Introducing REDRESS: LSTM's latest project reducing the burden of severe stigmatising skin diseases

News article 21 Jan 2020
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LSTM has received nearly £3.5 million from the National Institute for Health Research (NIHR) to help improve the care of people affected by severe stigmatising skin diseases (SSSDs) in Liberia.

REDRESS, led by Karsor Kollie, Professor Sally Theobald and Laura Dean will use a person-centered approach to evaluate, develop and adapt health systems interventions for the management of SSSDs to generate learning for other settings in sub-Saharan Africa.

Details of the NIHR investments into SSSDs were announced early in November. REDRESS is made up of partners from the UK, Liberia, USA, Ghana and Canada including the University of Liberia Pacific Institute for Research & Evaluation, Actions Transforming Lives, AIM Initiative, Queen Margaret University and Effect Hope.

SSSDs constitute one of the top 10 causes of disability worldwide and lack of access to effective service provision results in significant physical, psychological and economic consequences. This research is underpinned by principles of fairness and shared learning. By looking at the impact of an integrated person-centred approach to improve the management of these devastating conditions, REDRESS can develop an evidence base to enable the piloting of innovative interventions to address the impact of SSSDs on the health system, patients and their families.

Innovative interventions are needed to reduce chronic illness, pain, mental ill-health, severe stigmatisation, social exclusion and poverty caused by SSSDs which include destructive skin ulcers and elephantiasis. Furthermore, making sure access to services is fair and equitable is an important cornerstone of universal health coverage and in attaining the Sustainable Development Goals.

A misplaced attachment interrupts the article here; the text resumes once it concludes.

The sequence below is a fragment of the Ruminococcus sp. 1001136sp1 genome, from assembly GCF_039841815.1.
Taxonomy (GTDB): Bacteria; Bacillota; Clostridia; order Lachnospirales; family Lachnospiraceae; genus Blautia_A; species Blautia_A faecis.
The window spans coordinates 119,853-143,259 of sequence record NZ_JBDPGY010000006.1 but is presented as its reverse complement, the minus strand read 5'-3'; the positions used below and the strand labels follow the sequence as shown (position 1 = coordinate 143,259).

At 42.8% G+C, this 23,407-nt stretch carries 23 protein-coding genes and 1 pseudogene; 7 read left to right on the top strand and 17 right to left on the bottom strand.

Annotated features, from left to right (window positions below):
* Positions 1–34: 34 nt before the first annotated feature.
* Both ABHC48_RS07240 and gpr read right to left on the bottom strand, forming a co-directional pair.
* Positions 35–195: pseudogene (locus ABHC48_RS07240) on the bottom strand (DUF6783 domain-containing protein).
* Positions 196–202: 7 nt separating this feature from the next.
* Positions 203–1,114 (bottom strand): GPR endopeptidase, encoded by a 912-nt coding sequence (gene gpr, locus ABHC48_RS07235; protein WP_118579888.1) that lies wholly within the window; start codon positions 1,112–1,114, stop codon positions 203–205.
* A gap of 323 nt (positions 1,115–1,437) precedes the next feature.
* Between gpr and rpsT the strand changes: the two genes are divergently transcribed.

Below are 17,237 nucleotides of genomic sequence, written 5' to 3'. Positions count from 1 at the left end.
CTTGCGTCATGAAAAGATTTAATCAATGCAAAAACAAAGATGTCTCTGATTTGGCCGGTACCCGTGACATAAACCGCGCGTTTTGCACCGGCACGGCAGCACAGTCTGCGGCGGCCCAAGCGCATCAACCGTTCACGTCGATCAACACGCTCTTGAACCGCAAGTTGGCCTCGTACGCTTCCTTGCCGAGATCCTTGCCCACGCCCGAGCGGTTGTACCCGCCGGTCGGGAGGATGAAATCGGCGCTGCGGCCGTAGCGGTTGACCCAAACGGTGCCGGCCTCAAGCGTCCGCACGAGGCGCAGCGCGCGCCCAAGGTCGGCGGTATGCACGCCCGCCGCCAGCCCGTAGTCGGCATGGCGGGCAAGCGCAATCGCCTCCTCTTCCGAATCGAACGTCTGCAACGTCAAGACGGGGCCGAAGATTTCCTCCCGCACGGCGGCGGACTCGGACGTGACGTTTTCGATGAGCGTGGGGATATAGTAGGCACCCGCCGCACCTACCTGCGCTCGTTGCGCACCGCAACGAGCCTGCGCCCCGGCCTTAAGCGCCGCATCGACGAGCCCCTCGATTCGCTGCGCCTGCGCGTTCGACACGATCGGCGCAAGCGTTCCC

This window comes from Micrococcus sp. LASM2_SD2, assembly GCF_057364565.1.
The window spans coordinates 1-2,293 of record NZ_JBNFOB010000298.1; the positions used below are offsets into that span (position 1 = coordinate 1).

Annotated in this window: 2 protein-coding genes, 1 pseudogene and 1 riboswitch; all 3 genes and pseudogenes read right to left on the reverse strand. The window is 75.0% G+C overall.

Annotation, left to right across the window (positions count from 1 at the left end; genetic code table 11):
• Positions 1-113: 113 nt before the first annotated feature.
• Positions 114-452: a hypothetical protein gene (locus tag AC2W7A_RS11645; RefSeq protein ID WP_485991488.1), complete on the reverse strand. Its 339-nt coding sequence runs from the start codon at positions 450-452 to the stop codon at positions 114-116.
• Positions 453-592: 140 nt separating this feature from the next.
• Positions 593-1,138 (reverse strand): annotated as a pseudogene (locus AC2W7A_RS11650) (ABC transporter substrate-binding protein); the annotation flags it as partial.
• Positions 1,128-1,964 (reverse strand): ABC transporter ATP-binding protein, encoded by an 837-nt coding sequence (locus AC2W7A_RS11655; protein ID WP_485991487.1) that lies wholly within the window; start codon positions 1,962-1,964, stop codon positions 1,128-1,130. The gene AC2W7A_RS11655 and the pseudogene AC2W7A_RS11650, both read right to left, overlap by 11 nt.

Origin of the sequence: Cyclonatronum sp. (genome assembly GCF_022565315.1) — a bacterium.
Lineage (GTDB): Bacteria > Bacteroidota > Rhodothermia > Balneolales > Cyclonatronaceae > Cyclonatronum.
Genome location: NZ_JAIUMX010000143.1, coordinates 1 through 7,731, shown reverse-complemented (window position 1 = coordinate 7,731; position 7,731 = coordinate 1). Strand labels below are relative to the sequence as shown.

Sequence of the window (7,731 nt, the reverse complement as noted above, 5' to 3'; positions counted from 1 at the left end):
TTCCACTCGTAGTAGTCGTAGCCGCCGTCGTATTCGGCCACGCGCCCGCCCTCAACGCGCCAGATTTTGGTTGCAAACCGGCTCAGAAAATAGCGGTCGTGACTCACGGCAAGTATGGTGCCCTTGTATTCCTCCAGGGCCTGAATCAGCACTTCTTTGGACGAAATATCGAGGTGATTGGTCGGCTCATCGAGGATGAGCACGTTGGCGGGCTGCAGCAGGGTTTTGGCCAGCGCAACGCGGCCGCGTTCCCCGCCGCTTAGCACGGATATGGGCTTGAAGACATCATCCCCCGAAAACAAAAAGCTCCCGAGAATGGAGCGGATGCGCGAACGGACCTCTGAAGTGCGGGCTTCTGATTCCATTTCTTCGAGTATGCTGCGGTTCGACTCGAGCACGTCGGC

This collaboration between LSTM and the Ministry of Health in Liberia, patients and programme implementers will allow for the direct response to priority health needs as, at the present time, there is limited evidence about patient knowledge, priorities and experiences and effectiveness of current approaches. 

Laura Dean, Research Associate at LSTM, said of being awarded the funding: "We are delighted to have been awarded REDRESS and are looking forward to continuing to develop our collaboration with the Ministry of Health in Liberia to strengthen the health system. REDRESS is unique in that it we will work with some of the most vulnerable populations in Liberia who are affected by stigmatising skin diseases to ensure that their needs and priorities are taken forward within health systems design. We are excited to collaborate with a diverse set of stakeholders."

Karsor Kollie, NTD Programme Manager for the Ministry of Health in Liberia, went onto say: "For so long health professionals have designed and implemented health service delivery without the involvement of service beneficiaries. It is our hope that by ensuring the long-term engagement of persons affected by stigmatizing skin disease through REDRESS we will be able to collaboratively develop new innovations that will bring about policy and health systems change which will lead us to better provide support to people affected by stigmatizing neglected tropical diseases in Liberia."

The identification of effective person-centered strategies to detect, treat and support people living with SSSDs that are acceptable, affordable and sustainable especially amongst the most vulnerable will inform policy decisions that could improve the lives of many.